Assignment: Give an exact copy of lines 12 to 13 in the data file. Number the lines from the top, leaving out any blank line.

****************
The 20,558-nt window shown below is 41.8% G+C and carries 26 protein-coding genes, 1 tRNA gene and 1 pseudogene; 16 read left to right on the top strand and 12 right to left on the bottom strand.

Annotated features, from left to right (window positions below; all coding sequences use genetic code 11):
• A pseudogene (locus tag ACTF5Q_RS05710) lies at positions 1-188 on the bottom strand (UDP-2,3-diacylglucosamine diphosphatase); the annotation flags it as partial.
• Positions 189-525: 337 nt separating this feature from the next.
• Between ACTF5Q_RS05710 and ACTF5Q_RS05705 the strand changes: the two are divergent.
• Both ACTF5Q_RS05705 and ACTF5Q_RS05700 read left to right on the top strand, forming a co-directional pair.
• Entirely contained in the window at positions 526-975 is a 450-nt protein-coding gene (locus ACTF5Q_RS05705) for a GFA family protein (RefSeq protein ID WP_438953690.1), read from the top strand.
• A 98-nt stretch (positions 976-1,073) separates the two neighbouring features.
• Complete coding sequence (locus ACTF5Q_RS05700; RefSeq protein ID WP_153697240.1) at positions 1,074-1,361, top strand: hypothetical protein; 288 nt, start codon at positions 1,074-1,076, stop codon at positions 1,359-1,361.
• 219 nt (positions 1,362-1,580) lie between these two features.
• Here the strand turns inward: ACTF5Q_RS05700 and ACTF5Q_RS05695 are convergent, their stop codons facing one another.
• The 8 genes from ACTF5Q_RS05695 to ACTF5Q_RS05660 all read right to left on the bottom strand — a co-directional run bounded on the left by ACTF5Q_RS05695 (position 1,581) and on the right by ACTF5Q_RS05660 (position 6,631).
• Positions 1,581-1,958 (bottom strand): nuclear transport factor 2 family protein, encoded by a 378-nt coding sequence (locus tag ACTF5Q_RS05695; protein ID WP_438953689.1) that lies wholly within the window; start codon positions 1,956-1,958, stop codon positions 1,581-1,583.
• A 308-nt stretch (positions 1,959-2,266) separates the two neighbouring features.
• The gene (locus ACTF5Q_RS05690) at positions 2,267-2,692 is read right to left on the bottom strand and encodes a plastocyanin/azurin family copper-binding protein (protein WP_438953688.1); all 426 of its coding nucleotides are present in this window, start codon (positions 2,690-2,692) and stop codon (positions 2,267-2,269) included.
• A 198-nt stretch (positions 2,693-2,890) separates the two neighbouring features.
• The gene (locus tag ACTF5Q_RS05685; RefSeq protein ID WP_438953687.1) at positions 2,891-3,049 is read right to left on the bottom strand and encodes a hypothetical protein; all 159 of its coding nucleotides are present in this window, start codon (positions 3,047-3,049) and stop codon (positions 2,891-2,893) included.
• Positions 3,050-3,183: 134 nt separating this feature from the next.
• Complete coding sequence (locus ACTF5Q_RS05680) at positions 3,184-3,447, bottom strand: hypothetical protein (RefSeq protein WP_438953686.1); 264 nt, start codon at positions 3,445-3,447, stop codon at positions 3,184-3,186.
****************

• The 8 genes from ACTF5Q_RS05695 to ACTF5Q_RS05660 all read right to left on the bottom strand — a co-directional run bounded on the left by ACTF5Q_RS05695 (position 1,581) and on the right by ACTF5Q_RS05660 (position 6,631).
• Positions 1,581-1,958 (bottom strand): nuclear transport factor 2 family protein, encoded by a 378-nt coding sequence (locus tag ACTF5Q_RS05695; protein ID WP_438953689.1) that lies wholly within the window; start codon positions 1,956-1,958, stop codon positions 1,581-1,583.